NZ: It’s Not You, It’s Me

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This is hard to write. So hard in fact, that I’ve been putting it off for a month. It’s like that relationship you know isn’t going anywhere, but drag out solely because it’s easier than having that awkward conversation.

Much to my dismay, though, we never even got to the relationship phase. I fabricated our love story before I even got to know you. Built up a picture in my head that could never live up to reality. It was doomed from the start.

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New Zealand was like the hot chick at the bar. Gorgeous, but our connection was completely superficial and surface level. Sure, I can’t stop staring at you, but I need more substance.

It was weird being that far away and hearing everyone speak English. It just didn’t feel foreign. I could’ve been anywhere. There were cultural performances, but not a whole lot of culture. Borrowed cuisine (fish and chips and meat pies from the Brits), and adventure activities built up for anxious tourists looking to check things off their list.

I seem to be the only person on the planet not having a love affair with New Zealand. Not sure how I became immune to her seductress spell, I’ve never heard a single negative thing spoken about the place, which made me feel like something was wrong with me. Am I that jaded that I’ve just seen too much? So here I am, sharing an unpopular opinion about one of the most popular places on the planet.

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I kept waiting for the other shoe to drop. For that “aha” moment to come. After a week on the North Island and halfway through the South, I got the unsettling feeling that it may just never happen. That was a really hard pill to swallow because I so desperately wanted to fall in love. We felt like soul mates. Adventures, landscapes, outdoors, we were destined to click; we had all the same things in common. But anytime you go looking for love, it’s not going to be there. You can’t force it. You can’t lead with expectations.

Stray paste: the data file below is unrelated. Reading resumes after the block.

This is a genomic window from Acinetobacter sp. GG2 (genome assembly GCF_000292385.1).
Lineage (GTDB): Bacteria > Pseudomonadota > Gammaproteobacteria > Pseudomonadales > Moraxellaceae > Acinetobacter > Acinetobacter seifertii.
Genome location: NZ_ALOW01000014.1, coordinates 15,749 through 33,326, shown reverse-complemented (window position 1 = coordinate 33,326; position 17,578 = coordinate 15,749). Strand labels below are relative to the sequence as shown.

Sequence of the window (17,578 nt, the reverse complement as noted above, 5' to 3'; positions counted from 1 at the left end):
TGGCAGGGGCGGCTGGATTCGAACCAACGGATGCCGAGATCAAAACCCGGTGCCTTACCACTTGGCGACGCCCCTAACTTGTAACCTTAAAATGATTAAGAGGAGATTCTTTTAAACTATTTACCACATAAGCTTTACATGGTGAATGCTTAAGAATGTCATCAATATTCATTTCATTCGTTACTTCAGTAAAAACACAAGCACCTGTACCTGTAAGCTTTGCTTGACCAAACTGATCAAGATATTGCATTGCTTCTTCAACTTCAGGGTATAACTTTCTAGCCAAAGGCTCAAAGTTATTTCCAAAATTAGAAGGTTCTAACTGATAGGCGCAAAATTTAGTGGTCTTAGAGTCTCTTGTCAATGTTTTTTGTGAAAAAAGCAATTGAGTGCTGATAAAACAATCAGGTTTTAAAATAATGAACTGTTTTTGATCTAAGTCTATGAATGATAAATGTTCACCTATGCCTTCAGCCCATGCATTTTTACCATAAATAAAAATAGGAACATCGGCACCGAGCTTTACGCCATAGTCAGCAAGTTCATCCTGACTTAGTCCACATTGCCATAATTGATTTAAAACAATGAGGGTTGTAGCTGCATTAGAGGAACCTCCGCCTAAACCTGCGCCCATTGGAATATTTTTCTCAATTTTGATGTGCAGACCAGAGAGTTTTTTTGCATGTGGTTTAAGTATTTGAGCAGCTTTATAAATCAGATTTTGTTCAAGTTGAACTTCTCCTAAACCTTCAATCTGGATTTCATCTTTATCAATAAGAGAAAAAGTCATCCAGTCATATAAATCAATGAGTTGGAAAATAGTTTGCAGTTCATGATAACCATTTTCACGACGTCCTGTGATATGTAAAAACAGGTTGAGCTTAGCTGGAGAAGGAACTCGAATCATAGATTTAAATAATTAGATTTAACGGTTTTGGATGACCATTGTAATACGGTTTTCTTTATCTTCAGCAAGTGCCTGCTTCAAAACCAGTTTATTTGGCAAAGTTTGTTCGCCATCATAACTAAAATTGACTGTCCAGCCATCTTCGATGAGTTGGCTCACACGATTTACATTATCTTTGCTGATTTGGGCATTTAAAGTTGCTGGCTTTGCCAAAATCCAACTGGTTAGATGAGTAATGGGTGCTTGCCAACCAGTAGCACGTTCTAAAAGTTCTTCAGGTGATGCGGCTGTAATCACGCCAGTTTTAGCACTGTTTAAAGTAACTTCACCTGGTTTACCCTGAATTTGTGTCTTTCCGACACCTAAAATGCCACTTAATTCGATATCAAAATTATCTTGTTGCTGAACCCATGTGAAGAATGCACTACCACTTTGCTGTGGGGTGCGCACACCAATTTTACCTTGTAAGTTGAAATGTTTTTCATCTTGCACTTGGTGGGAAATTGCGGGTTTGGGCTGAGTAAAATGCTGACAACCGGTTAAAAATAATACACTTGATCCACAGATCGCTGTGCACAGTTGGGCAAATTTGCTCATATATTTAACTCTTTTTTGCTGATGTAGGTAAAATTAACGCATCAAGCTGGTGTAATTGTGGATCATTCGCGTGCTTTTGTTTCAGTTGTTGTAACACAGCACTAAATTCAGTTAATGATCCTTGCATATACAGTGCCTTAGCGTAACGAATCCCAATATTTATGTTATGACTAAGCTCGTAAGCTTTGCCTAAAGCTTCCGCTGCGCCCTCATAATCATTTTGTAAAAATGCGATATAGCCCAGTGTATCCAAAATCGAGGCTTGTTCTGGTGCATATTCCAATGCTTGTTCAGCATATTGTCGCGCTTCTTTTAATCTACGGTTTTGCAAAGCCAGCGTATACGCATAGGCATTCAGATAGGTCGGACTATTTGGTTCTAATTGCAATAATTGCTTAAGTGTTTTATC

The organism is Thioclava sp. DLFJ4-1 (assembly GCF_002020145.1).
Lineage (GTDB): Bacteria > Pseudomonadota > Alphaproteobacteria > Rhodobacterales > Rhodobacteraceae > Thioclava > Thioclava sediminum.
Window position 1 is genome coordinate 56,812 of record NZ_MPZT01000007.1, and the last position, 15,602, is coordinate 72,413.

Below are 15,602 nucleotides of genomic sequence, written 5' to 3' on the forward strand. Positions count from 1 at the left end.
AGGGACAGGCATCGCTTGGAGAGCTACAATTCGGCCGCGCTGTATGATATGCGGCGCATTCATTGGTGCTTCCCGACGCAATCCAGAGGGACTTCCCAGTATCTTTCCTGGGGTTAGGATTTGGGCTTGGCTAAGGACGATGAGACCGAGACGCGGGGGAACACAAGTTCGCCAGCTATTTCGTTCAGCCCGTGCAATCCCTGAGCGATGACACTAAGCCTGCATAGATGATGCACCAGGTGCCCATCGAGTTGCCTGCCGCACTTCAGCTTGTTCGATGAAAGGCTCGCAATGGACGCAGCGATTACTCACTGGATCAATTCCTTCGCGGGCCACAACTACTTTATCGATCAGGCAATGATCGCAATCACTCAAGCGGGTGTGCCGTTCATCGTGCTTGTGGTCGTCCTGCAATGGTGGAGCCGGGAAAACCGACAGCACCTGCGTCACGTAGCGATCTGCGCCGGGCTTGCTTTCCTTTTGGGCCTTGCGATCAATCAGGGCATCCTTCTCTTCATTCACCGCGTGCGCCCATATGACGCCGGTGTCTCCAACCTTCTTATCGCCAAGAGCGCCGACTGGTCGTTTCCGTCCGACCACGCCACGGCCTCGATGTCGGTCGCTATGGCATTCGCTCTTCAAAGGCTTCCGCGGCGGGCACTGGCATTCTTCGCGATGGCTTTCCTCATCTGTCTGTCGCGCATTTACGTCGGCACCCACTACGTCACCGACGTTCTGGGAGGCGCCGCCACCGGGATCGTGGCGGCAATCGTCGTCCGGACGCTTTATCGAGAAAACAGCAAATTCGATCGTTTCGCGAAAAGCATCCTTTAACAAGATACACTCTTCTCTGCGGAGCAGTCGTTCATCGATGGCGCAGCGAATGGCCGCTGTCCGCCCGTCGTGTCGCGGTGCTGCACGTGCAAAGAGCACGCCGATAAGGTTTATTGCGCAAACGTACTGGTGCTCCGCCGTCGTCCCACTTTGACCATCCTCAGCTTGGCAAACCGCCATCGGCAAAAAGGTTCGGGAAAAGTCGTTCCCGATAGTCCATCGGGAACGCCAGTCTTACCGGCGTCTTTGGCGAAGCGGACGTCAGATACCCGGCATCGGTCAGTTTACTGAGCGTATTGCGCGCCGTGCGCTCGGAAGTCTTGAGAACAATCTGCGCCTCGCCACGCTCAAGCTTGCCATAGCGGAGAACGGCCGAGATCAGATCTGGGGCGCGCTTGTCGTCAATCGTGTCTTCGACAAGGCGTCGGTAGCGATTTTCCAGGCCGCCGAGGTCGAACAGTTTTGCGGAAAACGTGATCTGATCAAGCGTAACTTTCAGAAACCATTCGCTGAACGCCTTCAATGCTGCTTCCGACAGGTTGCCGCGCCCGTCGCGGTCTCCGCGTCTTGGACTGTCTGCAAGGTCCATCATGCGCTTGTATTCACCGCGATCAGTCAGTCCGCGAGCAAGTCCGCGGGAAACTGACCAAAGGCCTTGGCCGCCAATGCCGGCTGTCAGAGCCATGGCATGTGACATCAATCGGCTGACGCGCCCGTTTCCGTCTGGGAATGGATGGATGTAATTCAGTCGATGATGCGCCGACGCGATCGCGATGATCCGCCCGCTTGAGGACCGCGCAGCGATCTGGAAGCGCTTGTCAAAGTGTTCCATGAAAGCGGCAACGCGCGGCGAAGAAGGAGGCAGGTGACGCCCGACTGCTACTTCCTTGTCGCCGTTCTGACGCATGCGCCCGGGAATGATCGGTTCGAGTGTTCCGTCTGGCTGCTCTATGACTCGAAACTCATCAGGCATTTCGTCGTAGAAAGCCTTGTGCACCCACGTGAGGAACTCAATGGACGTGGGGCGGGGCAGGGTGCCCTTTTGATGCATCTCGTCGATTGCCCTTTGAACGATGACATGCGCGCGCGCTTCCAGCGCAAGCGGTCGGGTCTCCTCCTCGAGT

They say opposites attract, but we weren’t opposites at all. In fact, I see water and mountains all the time. Sure, they’re pretty, but again, not that special. It felt like Colorado…on an island.

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Sure, I did amazing things. Even when I look back at the pictures, I wonder what’s wrong with me. How did I not get that feeling? Ultimately I left feeling confused, conflicted, and even a little guilty – millions of people would’ve killed for this experience, and here I am, not appreciating it like an asshole.

People always ask about your trip, expecting you to say it was amazing. It’s a formality, like asking, “How are you?” No one actually cares or want to hear the truth. Breaking up is hard to do, but at the end of the day, you have to be honest with yourself.

Am I just being a drama queen? What places have you been let down by?

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